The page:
Skip to Navigation

May 11, 2016 + "Condemned" to Be Immortal: Part 1

by St. Justin Popovich

Men have condemned God to death; God, however, has by His Resurrection "sentenced" men to immortality. In return for their buffets, He offers embraces; for their insults, blessings; for death, immortality. Never have men shown such enmity for God as when they crucified Him; and never has God shown such love for men as He did in resurrecting. Men wish to render God mortal, but God by His Resurrection designed to make men immortal. The crucified God resurrected and overcame death. Death is no more. Immortality has overtaken man and the whole of his world.

Through the Resurrection of the God-Man, the nature of man has been led irrevocably to the path of immortality, and death has thus become fearful. For, before the Resurrection of Christ, death was something feared by man; but after the Resurrection of the Lord, man has become something fearful for death. If a man lives in Faith within the Resurrected God-Man, he lives above death. He stands impregnable by death. Death is transformed into a "footstool beneath his feet": "O death, where is thy victory? O Hades, where is thy sting?" (I Corinthians 15:55). Therefore, when a man in Christ breathes his last, he sheds only the shell of his body, to be clothed with it once again on the day of the Second Coming.

Until the Resurrection of the God-Man Christ, death was the second nature of man; the first was life, the second death. Man had become used to death as something natural. But with the Resurrection of the Lord, all things changed: immortality became the second nature of man. It has become something natural to man, whereas death is rendered unnatural. Just as before the Resurrection of Christ it was natural for man to be mortal, so after His Resurrection it has become natural for man to be immortal.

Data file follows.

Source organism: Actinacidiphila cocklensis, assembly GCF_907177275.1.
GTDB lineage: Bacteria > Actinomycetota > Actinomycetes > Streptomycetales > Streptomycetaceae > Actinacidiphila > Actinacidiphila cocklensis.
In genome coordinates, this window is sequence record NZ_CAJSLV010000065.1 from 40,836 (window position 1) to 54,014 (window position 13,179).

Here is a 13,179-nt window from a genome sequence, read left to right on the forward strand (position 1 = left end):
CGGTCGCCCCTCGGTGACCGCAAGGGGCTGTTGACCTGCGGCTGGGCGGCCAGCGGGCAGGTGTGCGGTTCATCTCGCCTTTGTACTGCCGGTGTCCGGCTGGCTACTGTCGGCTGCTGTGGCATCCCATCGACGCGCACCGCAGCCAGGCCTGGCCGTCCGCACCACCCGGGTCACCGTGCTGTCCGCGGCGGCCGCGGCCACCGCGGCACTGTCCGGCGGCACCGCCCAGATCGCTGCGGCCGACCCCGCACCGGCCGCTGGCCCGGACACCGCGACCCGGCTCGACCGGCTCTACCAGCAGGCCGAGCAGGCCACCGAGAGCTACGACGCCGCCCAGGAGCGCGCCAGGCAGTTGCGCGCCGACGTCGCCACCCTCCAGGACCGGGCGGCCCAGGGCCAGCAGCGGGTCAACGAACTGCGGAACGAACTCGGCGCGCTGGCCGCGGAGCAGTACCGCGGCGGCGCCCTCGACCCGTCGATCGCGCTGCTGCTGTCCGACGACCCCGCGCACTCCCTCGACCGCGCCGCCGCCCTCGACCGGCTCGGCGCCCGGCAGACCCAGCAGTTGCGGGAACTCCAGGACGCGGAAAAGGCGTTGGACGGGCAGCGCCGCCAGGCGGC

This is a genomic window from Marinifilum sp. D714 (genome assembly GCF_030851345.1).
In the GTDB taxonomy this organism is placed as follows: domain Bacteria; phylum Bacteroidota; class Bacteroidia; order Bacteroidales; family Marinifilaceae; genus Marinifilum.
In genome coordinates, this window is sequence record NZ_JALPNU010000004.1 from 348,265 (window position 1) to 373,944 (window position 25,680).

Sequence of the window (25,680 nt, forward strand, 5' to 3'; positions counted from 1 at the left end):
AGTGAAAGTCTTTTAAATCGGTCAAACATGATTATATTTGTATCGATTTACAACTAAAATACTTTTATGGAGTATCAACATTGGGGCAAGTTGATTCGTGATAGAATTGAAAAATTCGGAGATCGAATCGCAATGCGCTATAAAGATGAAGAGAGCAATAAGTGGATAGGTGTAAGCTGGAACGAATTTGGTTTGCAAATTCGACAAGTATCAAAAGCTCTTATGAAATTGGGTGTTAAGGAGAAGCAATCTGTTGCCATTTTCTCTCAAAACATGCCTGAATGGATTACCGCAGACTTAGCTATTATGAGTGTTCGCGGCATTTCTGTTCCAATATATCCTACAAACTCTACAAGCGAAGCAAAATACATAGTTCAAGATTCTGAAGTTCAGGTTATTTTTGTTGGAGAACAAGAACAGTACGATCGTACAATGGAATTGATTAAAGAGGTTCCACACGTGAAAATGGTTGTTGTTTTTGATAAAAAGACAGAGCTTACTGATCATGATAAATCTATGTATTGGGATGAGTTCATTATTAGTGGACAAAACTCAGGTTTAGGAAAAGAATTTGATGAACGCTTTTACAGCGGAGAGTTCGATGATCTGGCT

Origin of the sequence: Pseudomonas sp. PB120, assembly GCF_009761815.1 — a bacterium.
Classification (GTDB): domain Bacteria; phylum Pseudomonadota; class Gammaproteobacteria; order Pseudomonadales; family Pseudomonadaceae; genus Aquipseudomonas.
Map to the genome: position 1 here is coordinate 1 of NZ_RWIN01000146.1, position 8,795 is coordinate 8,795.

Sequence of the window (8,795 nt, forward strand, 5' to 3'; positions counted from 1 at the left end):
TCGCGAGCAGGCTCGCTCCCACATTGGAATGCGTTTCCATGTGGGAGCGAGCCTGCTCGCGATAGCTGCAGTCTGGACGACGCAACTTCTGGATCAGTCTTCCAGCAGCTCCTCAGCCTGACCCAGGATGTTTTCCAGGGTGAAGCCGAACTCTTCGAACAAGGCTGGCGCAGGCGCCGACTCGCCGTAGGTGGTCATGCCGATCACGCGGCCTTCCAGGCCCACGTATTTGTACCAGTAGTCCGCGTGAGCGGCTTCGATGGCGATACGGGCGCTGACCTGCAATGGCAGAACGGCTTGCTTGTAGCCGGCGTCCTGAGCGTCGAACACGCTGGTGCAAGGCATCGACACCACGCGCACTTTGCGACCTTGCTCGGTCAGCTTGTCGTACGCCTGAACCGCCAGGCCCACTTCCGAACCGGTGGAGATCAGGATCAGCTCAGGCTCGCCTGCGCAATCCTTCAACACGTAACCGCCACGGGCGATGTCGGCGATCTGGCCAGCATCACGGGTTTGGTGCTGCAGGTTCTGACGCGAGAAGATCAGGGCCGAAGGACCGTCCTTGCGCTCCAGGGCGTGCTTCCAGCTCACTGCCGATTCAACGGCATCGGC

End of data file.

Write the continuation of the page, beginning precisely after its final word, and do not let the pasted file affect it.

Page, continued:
Through sin, man was made mortal and limited; through the Resurrection of the God-Man, he becomes immortal and eternal. In this precisely lie the power, the dominion, and the omnipotence of the Resurrection of Christ. Moreover, without the Resurrection of Christ there would be no Christianity at all. Among miracles, the greatest of all is the Resurrection of the Lord. All of the other miracles spring forth form the Resurrection and are centered within it. From it spring forth faith, love, hope, prayer, and godliness. The fugitive Disciples, they who fled far from Jesus when He died, returned to Him when he resurrected. And the Roman centurion, when he saw Christ resurrect from the tomb, confessed Him as the Son of God. It was in this way that all of the early Christians became Christians —because Christ resurrected, because He conquered death. This is that which not one other religion has; it is this, the Resurrection, which exalts Christ above all other men and above all other gods. It is this which, in a singular and indisputable manner, shows and proves that Christ is the only true God and Lord of all the seen and unseen worlds.

Translated from the Greek by Archbishop Chrysostomos of Etna. From a series of theological essays, Anthropos kai Theanthropos (Athens, 1970). The Greek text is a translation of the Serbian original. Translation appeared in Orthodox Tradition, Vol. 4, No. 2 (1987), pp. 38-42. Accessed at


Commemoration of the Founding of Constantinople

Troparion, Tone 4

The city of the Theotokos dedicates its foundation as an offering to the Theotokos. For it has been established to remain in Her, and it lives and is strengthened through Her, crying out to Her, "Hail, the hope of all the ends of the earth."

Readings and Inspiration from the Diocese of Charleston Homepage

Spiritual Notes of the Diocese of Charleston 05-11-16 (PDF) 222.79 KB